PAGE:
Thursday, March 10, 2016

Sharapova and a Crime of Intent

Meldonium is also known as mildronate. It is manufactured in Latvia and only distributed in Baltic countries and Russia. It is said that Meldonium is used to treat ischemia: a lack of blood flow to parts of the body, particularly in cases of angina or heart failure. It works by dilating blood vessels and increasing blood flow, which in turn improves exercise capacity, physical and mental endurance, and also brain function.

Now that is quite a claim. Such a drug would have a lot of applications in many of the problems that are a function of poor blood flow. But surprisingly it is used only in the Eastern Block. Perhaps it will soon be coming to a Mexican clinic near you.
The World Anti-Doping Agency  found "evidence of its use by athletes with the intention of enhancing performance" by virtue of carrying more oxygen to muscle tissue.
L'Equipe reported that the scientific advisor to the French Agency Against Doping (AFLD), Professor Xavier Bigard, said in interviews with athletes at last year's European Games in Baku that a wide proportion of athletes admitted taking meldonium.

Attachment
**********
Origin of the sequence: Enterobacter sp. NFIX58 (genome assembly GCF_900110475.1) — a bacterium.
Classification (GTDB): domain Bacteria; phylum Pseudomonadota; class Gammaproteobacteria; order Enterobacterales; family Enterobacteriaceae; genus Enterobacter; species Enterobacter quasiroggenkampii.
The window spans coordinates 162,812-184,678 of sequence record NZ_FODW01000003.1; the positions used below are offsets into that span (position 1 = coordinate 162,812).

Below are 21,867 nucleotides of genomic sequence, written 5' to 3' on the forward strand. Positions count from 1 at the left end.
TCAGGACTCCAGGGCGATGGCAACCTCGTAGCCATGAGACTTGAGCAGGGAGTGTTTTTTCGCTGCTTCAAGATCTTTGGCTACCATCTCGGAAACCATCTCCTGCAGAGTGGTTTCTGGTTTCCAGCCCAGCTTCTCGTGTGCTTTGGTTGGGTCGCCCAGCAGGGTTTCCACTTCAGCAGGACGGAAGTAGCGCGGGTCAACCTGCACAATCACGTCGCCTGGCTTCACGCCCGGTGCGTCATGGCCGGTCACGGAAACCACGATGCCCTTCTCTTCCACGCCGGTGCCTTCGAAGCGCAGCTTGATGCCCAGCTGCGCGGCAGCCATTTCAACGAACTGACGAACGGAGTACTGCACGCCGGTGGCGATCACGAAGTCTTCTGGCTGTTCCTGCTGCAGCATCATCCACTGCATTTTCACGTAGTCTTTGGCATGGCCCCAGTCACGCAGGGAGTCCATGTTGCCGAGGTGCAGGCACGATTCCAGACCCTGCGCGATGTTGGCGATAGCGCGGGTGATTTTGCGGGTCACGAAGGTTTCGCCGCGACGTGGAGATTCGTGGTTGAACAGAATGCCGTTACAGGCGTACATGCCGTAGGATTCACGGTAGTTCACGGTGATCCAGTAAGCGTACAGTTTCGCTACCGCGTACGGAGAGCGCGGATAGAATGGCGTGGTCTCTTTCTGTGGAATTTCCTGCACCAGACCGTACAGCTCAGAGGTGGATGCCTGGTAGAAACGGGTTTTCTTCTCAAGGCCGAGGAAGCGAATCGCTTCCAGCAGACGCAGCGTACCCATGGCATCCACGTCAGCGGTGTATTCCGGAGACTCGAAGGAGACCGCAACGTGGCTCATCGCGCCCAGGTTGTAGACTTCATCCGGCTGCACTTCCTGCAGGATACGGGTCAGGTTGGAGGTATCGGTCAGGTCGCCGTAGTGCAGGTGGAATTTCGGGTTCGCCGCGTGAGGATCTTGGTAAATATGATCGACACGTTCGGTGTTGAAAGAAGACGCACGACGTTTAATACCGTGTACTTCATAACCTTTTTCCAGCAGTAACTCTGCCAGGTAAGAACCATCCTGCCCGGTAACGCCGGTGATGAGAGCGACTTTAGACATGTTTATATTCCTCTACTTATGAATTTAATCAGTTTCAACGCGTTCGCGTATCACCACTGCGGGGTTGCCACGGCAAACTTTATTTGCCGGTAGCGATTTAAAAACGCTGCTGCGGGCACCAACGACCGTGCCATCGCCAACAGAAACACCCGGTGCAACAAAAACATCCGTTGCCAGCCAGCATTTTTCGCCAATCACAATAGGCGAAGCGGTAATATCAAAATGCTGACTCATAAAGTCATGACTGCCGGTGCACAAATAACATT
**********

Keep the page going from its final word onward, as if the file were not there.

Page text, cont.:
The drug was name-checked in the latest investigative documentary on Russian doping reforms by the German Hajo Seppelt. The documentary referred to a 2015 study in which 17% of Russian athletes (724 of 4,316) tested were found to have meldonium in their system. A global study found 2.2% of athletes had it in their system.
Several athletes have been suspended since the turn of 2016 after testing positive for the drug. Abebe Aregawi, the 2013 women's 1,500m world champion, has been provisionally suspended after meldonium was found in a sample she provided. Endeshaw Negesse, the 2015 Tokyo marathon champion, was also banned after reportedly testing positive for the same substance. Others include Olga Abramova and Artem Tyschcenko, two Ukrainian biathletes, Eduard Vorganov, a Russian cyclist and Ekaterina Bobrova, a Russian ice dancer.

But just because people use it does not mean it works.  has a summary of the drug's claims and purported mechanism of action.
The mechanism of action is based on the regulation of energy metabolism pathways through l-carnitine lowering effect. l-Carnitine biosynthesis enzyme γ-butyrobetaine hydroxylase and carnitine/organic cation transporter type 2 (OCTN2) are the main known drug targets of meldonium, and through inhibition of these activities meldonium induces adaptive changes in the cellular energy homeostasis. Since l-carnitine is involved in the metabolism of fatty acids, the decline in its levels stimulates glucose metabolism and decreases concentrations of l-carnitine related metabolites, such as long-chain acylcarnitines and trimethylamine-N-oxide.
Image for unlabelled figure

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